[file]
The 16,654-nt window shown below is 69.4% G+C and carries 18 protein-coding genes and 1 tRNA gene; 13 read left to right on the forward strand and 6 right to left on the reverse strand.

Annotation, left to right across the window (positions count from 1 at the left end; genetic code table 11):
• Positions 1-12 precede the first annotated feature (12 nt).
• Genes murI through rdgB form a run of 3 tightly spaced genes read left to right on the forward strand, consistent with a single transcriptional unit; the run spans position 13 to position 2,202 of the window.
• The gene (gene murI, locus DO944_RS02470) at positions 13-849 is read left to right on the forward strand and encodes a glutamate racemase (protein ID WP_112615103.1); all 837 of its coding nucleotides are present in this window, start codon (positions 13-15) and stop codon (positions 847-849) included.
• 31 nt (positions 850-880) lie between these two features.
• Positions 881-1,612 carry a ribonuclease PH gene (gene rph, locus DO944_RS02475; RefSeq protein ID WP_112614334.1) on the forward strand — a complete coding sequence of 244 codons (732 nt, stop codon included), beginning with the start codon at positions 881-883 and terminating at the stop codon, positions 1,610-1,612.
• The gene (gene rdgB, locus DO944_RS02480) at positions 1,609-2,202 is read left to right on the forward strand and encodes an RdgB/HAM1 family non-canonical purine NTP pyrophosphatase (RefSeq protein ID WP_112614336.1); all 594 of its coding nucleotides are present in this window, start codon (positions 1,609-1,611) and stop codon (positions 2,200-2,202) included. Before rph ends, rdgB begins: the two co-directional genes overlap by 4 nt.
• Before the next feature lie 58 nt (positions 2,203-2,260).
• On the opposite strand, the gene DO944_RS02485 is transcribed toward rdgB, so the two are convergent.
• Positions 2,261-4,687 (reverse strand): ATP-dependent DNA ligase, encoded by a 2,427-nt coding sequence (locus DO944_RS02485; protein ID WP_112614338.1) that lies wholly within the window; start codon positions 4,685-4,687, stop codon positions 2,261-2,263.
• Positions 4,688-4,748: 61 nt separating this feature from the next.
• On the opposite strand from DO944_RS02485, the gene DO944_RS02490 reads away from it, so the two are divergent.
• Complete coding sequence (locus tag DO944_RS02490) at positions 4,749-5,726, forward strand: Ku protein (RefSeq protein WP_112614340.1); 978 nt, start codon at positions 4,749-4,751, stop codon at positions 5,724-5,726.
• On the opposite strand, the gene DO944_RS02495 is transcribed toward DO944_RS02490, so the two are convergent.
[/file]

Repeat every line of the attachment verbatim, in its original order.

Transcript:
The 16,654-nt window shown below is 69.4% G+C and carries 18 protein-coding genes and 1 tRNA gene; 13 read left to right on the forward strand and 6 right to left on the reverse strand.

Annotation, left to right across the window (positions count from 1 at the left end; genetic code table 11):
• Positions 1-12 precede the first annotated feature (12 nt).
• Genes murI through rdgB form a run of 3 tightly spaced genes read left to right on the forward strand, consistent with a single transcriptional unit; the run spans position 13 to position 2,202 of the window.
• The gene (gene murI, locus DO944_RS02470) at positions 13-849 is read left to right on the forward strand and encodes a glutamate racemase (protein ID WP_112615103.1); all 837 of its coding nucleotides are present in this window, start codon (positions 13-15) and stop codon (positions 847-849) included.
• 31 nt (positions 850-880) lie between these two features.
• Positions 881-1,612 carry a ribonuclease PH gene (gene rph, locus DO944_RS02475; RefSeq protein ID WP_112614334.1) on the forward strand — a complete coding sequence of 244 codons (732 nt, stop codon included), beginning with the start codon at positions 881-883 and terminating at the stop codon, positions 1,610-1,612.
• The gene (gene rdgB, locus DO944_RS02480) at positions 1,609-2,202 is read left to right on the forward strand and encodes an RdgB/HAM1 family non-canonical purine NTP pyrophosphatase (RefSeq protein ID WP_112614336.1); all 594 of its coding nucleotides are present in this window, start codon (positions 1,609-1,611) and stop codon (positions 2,200-2,202) included. Before rph ends, rdgB begins: the two co-directional genes overlap by 4 nt.
• Before the next feature lie 58 nt (positions 2,203-2,260).
• On the opposite strand, the gene DO944_RS02485 is transcribed toward rdgB, so the two are convergent.
• Positions 2,261-4,687 (reverse strand): ATP-dependent DNA ligase, encoded by a 2,427-nt coding sequence (locus DO944_RS02485; protein ID WP_112614338.1) that lies wholly within the window; start codon positions 4,685-4,687, stop codon positions 2,261-2,263.
• Positions 4,688-4,748: 61 nt separating this feature from the next.
• On the opposite strand from DO944_RS02485, the gene DO944_RS02490 reads away from it, so the two are divergent.
• Complete coding sequence (locus tag DO944_RS02490) at positions 4,749-5,726, forward strand: Ku protein (RefSeq protein WP_112614340.1); 978 nt, start codon at positions 4,749-4,751, stop codon at positions 5,724-5,726.
• On the opposite strand, the gene DO944_RS02495 is transcribed toward DO944_RS02490, so the two are convergent.